April 26, 2007

Graduation rates declining in most area school districts


Joe McIntyre/staff photographer
Chris Crossway, right, and Talon Sprouse, center, meet with friends in the hallways of Homer High School before classes begin this morning.

Staff Reporter

CORTLAND — Area school districts are seeing graduation rates decreasing with time, although two schools did increase the percentage of students graduating in five years from 2000 to 2001, according to state figures released Wednesday.
DeRuyter and McGraw school districts saw increases in the five-year graduation rate and both were above 80 percent.
Statewide high school graduation results showed 72 percent of the students who started ninth grade in 2001 had graduated after five years, by June 30, 2006.
Two school districts in the area reported figures below this statewide figure — Cortland graduated 70.4 percent of its 2001 ninth-grade students by June 2006 and Groton 65.9 percent of its students.
Statewide, 67 percent of the students who started ninth grade in 2002 had graduated after four years. This is an increase of 1 percentage point from the four-year graduation rate of students who started ninth grade in 2001. Schools in the area that failed to meet the statewide average were Cincinnatus at 64 percent and Cortland at 65.8 percent.
Bruce Sharpe, superintendent of schools at DeRuyter, said the smaller schools do have advantages over large school districts, such as Cortland and Homer, in providing academic help to students, known as academic intervention services. At DeRuyter, he said, these services are incorporated throughout the day and are available to all students. “I think the staff has done a good job providing those services.”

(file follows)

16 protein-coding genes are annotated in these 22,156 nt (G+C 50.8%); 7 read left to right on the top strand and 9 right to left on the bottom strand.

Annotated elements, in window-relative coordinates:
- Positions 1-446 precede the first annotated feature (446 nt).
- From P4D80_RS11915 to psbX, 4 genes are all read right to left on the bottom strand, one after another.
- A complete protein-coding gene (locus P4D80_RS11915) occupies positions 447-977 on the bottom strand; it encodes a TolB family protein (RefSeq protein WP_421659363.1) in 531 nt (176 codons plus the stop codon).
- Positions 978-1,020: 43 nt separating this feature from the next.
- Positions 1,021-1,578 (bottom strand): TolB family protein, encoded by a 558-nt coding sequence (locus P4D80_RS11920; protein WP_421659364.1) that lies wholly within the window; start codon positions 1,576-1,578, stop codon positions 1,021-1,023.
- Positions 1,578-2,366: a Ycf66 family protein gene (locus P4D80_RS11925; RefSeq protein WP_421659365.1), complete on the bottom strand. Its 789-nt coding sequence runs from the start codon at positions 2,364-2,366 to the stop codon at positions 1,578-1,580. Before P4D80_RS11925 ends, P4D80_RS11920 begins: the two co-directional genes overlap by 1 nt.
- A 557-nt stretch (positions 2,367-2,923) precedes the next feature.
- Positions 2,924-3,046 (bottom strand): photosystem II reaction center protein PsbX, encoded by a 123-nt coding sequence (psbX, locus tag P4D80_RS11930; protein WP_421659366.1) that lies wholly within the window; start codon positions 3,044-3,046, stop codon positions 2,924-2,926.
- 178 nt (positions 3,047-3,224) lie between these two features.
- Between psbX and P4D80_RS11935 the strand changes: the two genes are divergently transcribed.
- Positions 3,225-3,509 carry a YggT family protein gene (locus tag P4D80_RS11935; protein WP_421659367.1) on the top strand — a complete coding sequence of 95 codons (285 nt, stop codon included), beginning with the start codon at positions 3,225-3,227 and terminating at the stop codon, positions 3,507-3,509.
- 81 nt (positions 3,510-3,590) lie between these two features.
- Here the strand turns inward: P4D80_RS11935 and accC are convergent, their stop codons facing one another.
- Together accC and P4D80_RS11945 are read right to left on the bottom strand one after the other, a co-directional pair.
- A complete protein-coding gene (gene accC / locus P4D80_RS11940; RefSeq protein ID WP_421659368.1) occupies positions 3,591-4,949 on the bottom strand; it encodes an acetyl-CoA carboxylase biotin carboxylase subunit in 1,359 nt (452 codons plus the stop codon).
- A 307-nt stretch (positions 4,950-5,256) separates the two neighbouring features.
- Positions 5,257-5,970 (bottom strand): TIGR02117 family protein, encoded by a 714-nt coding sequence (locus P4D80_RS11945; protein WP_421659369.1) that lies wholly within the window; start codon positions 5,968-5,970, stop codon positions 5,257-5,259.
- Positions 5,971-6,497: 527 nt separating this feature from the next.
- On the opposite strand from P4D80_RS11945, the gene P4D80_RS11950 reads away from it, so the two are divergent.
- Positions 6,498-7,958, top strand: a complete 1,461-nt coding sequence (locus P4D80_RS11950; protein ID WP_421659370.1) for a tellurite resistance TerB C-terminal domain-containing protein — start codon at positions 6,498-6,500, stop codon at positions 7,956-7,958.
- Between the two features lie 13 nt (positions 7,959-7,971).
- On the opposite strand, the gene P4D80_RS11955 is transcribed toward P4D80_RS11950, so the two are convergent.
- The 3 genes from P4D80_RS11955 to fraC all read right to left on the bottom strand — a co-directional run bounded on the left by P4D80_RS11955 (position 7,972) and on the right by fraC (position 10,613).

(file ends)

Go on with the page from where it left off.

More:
“We also know there is room for improvement,” Sharpe added, noting the district is always looking at updating curriculum and one need in particular is to expand technology. While there are computer labs at the elementary, middle and high school levels, Sharpe said teachers need more technology so it can be incorporated into classes. He said the 2007-08 budget incorporates more money for technology this year.
“We need to do a better job of getting more students across the stage” for graduation, said Cortland Superintendent of Schools Laurence Spring.
Spring said one particular concern in the district is getting special education students to graduate. He said a significant amount of the increase in state aid for education will go to address this issue with the hiring of a part-time psychologist and more special education teachers, who will be able to provide more individualized attention to students as well as additional classroom help.